The present invention permits the capture of a target of interest in a sample within a port by adjusting the electrical field(s) of the port to accommodate the electrophoretic properties of the target, enabling the capture of the target without the use of molecular recognition elements. More specifically, the electrical field(s) of the port are generally set to counterbalance the flow, or in other words, so that the electromigration rate of the target of interest at the port is about equal but opposite to the flow rate of the sample, resulting in the arrest of movement of the target of interest and the capture of the target within the chamber of the port. It will be appreciated by one of skill in the art that the electromigration rate of the target of interest does not need to be set exactly equal and opposite to that of the flow rate. Any electromigration rate opposite to and equal or greater than the flow rate will arrest the movement of the target of interest and prevent the target of interest from exiting the port, capturing substantially all of the target of interest.

The method of the invention comprises setting electrodes Ei1 E2, E3j and E4 of each port of the array to voltages V1, V2, V3, and V4, respectively, wherein the values for V1,

V2, V3, and V4 are predetermined values selected so that the specific target interest is captured within the chamber of the port. The appropriate voltage conditions will depend on the physical and electrical properties of the target(s) of interest and can be determined by those of ordinary skill in the art based on the teachings herein. One of skill in the art will also understand based on the teaching herein that the lower limit for the values of Vi, V2, V3, and V4 is defined by Brownian energy and diffusion rates, and that the voltages must be set to ensure an electrophoretic migration rate greater than the characteristic diffusion mass transport rate. In a preferred embodiment, the values of the electric field gradients generated by V1, V2, V3, and V4 are at least 0.1 V/cm.

In one embodiment he predetermined values for voltages V1, V2, V3, and V4 may be ascertained empirically; in another embodiment, by setting each port to a slightly different setting in series so that an equivalent electropherogram is produced across the array. According to the latter embodiment, at each port in the array a corresponding elution time for a more standard electrophoretic method would be represented. By arranging the resulting values from each port in a plot, a pseudo electropherogram can be produced from an array. Both methods provide values that may be used to capture and assay a particular target of interest using the methods of the invention.

In one embodiment the voltage at V2 is set to be equal to the voltage at V3. In a further embodiment, for each port the electrode at the exit site of the inlet gate or at the chamber (V2) and the electrode at the entry site of the outlet gate (V3) are connected or controlled by any method so that they are held at the same potential. In these embodiments of the invention, the potential field across the chamber is flat. With a flat electrical field, there is only a flow field throughout the chamber, and movement of the target of interest can be more accurately controlled. As such, a selective process occurs at the distal end of the chamber consistent with the same process at the proximal end to the chamber, providing for collection of a particular subset of target(s) of interest within the chamber.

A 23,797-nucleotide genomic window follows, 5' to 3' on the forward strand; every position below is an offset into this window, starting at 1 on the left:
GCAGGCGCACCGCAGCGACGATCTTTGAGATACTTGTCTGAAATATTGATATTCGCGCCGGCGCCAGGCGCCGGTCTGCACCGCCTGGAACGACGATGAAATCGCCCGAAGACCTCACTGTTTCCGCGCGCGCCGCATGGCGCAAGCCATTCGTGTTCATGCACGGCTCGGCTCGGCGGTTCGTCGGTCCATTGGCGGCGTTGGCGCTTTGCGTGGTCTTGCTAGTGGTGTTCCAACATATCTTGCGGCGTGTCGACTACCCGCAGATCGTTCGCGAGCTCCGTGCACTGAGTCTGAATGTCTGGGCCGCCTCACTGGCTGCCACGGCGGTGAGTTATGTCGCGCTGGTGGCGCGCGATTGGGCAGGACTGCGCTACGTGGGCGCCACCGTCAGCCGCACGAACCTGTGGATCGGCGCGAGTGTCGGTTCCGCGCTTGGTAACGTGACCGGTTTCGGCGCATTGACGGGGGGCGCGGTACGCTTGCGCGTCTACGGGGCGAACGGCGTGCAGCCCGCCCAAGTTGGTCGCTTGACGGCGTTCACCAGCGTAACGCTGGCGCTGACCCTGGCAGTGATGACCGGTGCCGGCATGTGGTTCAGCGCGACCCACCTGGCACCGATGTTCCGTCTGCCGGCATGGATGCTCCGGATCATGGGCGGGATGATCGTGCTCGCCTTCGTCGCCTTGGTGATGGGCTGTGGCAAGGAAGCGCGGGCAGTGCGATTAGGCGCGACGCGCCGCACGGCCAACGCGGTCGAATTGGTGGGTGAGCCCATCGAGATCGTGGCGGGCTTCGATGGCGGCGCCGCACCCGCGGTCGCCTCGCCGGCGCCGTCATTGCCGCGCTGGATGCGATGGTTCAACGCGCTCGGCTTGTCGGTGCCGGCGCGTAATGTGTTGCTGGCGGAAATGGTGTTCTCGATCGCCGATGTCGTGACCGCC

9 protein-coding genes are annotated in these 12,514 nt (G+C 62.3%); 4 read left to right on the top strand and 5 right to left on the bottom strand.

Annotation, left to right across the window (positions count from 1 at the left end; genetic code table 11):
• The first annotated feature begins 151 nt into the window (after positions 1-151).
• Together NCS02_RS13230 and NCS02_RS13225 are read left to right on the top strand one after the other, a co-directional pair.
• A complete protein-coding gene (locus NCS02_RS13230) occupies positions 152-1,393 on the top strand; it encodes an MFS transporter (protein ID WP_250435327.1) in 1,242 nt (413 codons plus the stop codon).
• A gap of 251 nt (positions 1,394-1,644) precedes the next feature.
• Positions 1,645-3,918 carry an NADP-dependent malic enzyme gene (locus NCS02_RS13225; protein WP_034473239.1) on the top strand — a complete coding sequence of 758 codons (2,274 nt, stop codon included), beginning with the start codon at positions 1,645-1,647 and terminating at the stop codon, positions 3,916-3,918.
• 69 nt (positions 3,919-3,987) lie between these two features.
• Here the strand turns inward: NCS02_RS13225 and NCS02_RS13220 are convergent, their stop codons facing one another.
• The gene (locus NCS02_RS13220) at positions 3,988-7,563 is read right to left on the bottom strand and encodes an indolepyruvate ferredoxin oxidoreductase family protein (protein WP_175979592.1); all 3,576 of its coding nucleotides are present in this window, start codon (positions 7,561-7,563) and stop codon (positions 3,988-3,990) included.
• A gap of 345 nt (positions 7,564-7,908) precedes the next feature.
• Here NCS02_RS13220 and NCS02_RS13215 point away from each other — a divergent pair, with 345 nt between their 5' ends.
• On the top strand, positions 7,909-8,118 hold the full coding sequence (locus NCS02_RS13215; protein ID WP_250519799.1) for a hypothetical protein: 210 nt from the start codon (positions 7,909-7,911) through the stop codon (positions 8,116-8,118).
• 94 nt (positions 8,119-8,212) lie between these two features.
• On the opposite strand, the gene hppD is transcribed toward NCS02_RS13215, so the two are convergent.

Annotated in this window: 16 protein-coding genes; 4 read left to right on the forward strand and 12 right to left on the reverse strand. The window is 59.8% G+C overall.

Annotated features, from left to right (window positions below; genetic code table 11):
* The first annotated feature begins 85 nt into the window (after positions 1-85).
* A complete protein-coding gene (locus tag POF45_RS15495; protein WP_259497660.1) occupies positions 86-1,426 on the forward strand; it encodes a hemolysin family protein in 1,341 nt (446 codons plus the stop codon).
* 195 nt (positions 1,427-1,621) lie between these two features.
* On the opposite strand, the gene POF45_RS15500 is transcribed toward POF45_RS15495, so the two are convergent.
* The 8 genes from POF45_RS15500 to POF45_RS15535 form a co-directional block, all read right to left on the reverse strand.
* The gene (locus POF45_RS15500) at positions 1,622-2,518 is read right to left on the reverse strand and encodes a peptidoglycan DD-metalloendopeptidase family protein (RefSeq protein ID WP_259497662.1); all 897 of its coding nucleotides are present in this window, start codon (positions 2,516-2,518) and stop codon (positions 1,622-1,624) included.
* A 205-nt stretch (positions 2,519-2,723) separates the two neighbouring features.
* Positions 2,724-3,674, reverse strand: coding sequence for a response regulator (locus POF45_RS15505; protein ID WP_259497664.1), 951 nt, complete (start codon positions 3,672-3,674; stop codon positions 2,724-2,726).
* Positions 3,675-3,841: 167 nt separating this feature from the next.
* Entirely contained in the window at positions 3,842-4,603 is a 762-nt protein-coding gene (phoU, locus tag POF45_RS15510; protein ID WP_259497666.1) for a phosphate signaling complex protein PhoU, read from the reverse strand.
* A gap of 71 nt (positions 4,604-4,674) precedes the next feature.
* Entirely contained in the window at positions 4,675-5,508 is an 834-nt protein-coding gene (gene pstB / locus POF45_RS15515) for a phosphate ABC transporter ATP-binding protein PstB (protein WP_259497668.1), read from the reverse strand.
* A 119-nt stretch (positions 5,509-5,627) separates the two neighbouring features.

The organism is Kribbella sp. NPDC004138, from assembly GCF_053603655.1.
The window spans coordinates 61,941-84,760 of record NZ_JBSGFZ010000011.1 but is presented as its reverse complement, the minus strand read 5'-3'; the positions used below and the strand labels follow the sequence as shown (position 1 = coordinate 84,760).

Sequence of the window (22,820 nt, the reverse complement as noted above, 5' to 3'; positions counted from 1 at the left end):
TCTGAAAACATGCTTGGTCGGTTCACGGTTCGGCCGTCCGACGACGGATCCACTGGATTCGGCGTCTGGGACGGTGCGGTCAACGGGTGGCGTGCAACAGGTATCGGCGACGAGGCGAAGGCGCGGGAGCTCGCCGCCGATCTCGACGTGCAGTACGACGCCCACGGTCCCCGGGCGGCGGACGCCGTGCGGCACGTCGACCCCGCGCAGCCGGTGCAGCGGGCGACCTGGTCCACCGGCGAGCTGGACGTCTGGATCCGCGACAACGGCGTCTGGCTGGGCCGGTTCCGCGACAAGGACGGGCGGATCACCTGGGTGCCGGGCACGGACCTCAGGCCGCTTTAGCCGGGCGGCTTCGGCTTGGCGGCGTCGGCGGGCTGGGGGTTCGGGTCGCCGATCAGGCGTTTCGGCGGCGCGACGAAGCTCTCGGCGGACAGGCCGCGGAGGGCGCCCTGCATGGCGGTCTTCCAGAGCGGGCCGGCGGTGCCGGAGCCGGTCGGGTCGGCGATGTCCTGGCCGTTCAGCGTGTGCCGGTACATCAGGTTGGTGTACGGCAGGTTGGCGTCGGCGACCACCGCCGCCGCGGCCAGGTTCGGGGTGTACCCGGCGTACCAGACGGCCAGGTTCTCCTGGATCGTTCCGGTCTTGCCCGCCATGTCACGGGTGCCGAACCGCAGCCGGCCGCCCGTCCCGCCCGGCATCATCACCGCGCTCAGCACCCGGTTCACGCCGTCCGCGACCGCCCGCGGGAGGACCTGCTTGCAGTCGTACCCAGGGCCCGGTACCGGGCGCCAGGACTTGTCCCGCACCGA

In another embodiment, Vi and V4 are not equal when the ports are programmed to capture a target or targets of interest. Where Vi and V4 are equal, any sample entering a given port would be accelerated through, and out, of the port. For the purposes of flushing or cleaning the arrays, V1, V2, V3, and V4 may all be set to redirect the electrophoretic motion of the target to be in the same direction as the fluid flow.

According to the methods of the invention, once the appropriate electrical fields on each port on the array have been set to capture the particular target(s) of interest, a sample or samples are applied to the array. Alternatively, a sample or samples may be applied to the array, and the electrical fields on each port of the array subsequently set to capture the particular target(s) of interest. In one embodiment of the invention, a single sample is applied to the array at one time. In another embodiment, multiple samples are applied to the array, creating a global sample for subsequent movement through the ports of the array. In another embodiment, multiple samples are run in parallel through separate ports on the array. The ports of the array may be flushed and/or filled with buffer prior to application of the sample(s). Sample introduction may be accomplished by, for example, using a syringe by which the sample solution is injected into the inlet gate of each port. Alternatively, the introduction of the sample can be performed according to standard procedures, including but not limited to the use of electroosmotic flow and electro-kinetic pumping. Any fluid transport mechanism may be suitable for the introduction of the sample. Where some or all of the ports on an array are in fluid communication, sample introduction may be accomplished by applying the sample to the inlet gate of each first port in fluid communication with other ports.